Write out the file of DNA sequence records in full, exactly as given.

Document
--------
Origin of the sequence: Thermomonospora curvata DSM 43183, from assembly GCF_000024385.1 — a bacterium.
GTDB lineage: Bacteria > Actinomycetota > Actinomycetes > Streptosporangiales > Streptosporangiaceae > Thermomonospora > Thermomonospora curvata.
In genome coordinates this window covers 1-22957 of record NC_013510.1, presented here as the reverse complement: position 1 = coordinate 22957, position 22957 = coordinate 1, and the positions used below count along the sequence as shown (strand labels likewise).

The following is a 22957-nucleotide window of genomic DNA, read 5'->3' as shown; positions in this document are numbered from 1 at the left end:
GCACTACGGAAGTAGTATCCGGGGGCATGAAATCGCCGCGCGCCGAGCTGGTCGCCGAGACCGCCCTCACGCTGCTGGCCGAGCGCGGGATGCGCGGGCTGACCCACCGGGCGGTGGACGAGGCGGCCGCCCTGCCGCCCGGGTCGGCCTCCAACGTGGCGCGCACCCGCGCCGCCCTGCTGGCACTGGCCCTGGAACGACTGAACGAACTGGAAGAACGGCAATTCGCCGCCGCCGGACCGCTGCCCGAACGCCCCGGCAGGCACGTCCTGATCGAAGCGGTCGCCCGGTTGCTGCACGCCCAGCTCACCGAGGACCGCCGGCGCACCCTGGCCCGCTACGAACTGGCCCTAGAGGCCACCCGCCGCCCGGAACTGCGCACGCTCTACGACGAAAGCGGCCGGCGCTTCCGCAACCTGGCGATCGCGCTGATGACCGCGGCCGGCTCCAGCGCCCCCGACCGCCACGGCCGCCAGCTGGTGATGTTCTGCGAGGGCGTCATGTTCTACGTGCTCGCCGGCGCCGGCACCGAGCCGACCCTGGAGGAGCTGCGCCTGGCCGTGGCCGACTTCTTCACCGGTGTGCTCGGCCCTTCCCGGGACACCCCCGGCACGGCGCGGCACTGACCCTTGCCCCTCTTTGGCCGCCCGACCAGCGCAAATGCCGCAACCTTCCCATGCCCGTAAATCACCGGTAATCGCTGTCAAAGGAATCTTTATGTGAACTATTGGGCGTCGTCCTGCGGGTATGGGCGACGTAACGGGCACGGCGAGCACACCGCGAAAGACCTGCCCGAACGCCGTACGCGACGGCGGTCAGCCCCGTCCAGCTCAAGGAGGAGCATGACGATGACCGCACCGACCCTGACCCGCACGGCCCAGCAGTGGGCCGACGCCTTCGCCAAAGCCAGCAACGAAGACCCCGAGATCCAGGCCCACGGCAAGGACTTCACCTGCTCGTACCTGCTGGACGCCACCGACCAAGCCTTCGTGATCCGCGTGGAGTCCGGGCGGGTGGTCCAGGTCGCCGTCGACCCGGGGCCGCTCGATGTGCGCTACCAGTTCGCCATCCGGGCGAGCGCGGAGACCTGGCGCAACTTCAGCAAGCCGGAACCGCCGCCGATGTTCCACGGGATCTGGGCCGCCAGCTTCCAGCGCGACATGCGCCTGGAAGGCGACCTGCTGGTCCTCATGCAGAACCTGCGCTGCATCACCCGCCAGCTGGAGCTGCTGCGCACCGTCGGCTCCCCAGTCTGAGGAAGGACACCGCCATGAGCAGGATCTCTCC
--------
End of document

Origin of the sequence: Thermomonospora curvata DSM 43183, from assembly GCF_000024385.1 — a bacterium.
GTDB lineage: Bacteria > Actinomycetota > Actinomycetes > Streptosporangiales > Streptosporangiaceae > Thermomonospora > Thermomonospora curvata.
In genome coordinates this window covers 1-22957 of record NC_013510.1, presented here as the reverse complement: position 1 = coordinate 22957, position 22957 = coordinate 1, and the positions used below count along the sequence as shown (strand labels likewise).

The following is a 22957-nucleotide window of genomic DNA, read 5'->3' as shown; positions in this document are numbered from 1 at the left end:
GCACTACGGAAGTAGTATCCGGGGGCATGAAATCGCCGCGCGCCGAGCTGGTCGCCGAGACCGCCCTCACGCTGCTGGCCGAGCGCGGGATGCGCGGGCTGACCCACCGGGCGGTGGACGAGGCGGCCGCCCTGCCGCCCGGGTCGGCCTCCAACGTGGCGCGCACCCGCGCCGCCCTGCTGGCACTGGCCCTGGAACGACTGAACGAACTGGAAGAACGGCAATTCGCCGCCGCCGGACCGCTGCCCGAACGCCCCGGCAGGCACGTCCTGATCGAAGCGGTCGCCCGGTTGCTGCACGCCCAGCTCACCGAGGACCGCCGGCGCACCCTGGCCCGCTACGAACTGGCCCTAGAGGCCACCCGCCGCCCGGAACTGCGCACGCTCTACGACGAAAGCGGCCGGCGCTTCCGCAACCTGGCGATCGCGCTGATGACCGCGGCCGGCTCCAGCGCCCCCGACCGCCACGGCCGCCAGCTGGTGATGTTCTGCGAGGGCGTCATGTTCTACGTGCTCGCCGGCGCCGGCACCGAGCCGACCCTGGAGGAGCTGCGCCTGGCCGTGGCCGACTTCTTCACCGGTGTGCTCGGCCCTTCCCGGGACACCCCCGGCACGGCGCGGCACTGACCCTTGCCCCTCTTTGGCCGCCCGACCAGCGCAAATGCCGCAACCTTCCCATGCCCGTAAATCACCGGTAATCGCTGTCAAAGGAATCTTTATGTGAACTATTGGGCGTCGTCCTGCGGGTATGGGCGACGTAACGGGCACGGCGAGCACACCGCGAAAGACCTGCCCGAACGCCGTACGCGACGGCGGTCAGCCCCGTCCAGCTCAAGGAGGAGCATGACGATGACCGCACCGACCCTGACCCGCACGGCCCAGCAGTGGGCCGACGCCTTCGCCAAAGCCAGCAACGAAGACCCCGAGATCCAGGCCCACGGCAAGGACTTCACCTGCTCGTACCTGCTGGACGCCACCGACCAAGCCTTCGTGATCCGCGTGGAGTCCGGGCGGGTGGTCCAGGTCGCCGTCGACCCGGGGCCGCTCGATGTGCGCTACCAGTTCGCCATCCGGGCGAGCGCGGAGACCTGGCGCAACTTCAGCAAGCCGGAACCGCCGCCGATGTTCCACGGGATCTGGGCCGCCAGCTTCCAGCGCGACATGCGCCTGGAAGGCGACCTGCTGGTCCTCATGCAGAACCTGCGCTGCATCACCCGCCAGCTGGAGCTGCTGCGCACCGTCGGCTCCCCAGTCTGAGGAAGGACACCGCCATGAGCAGGATCTCTCC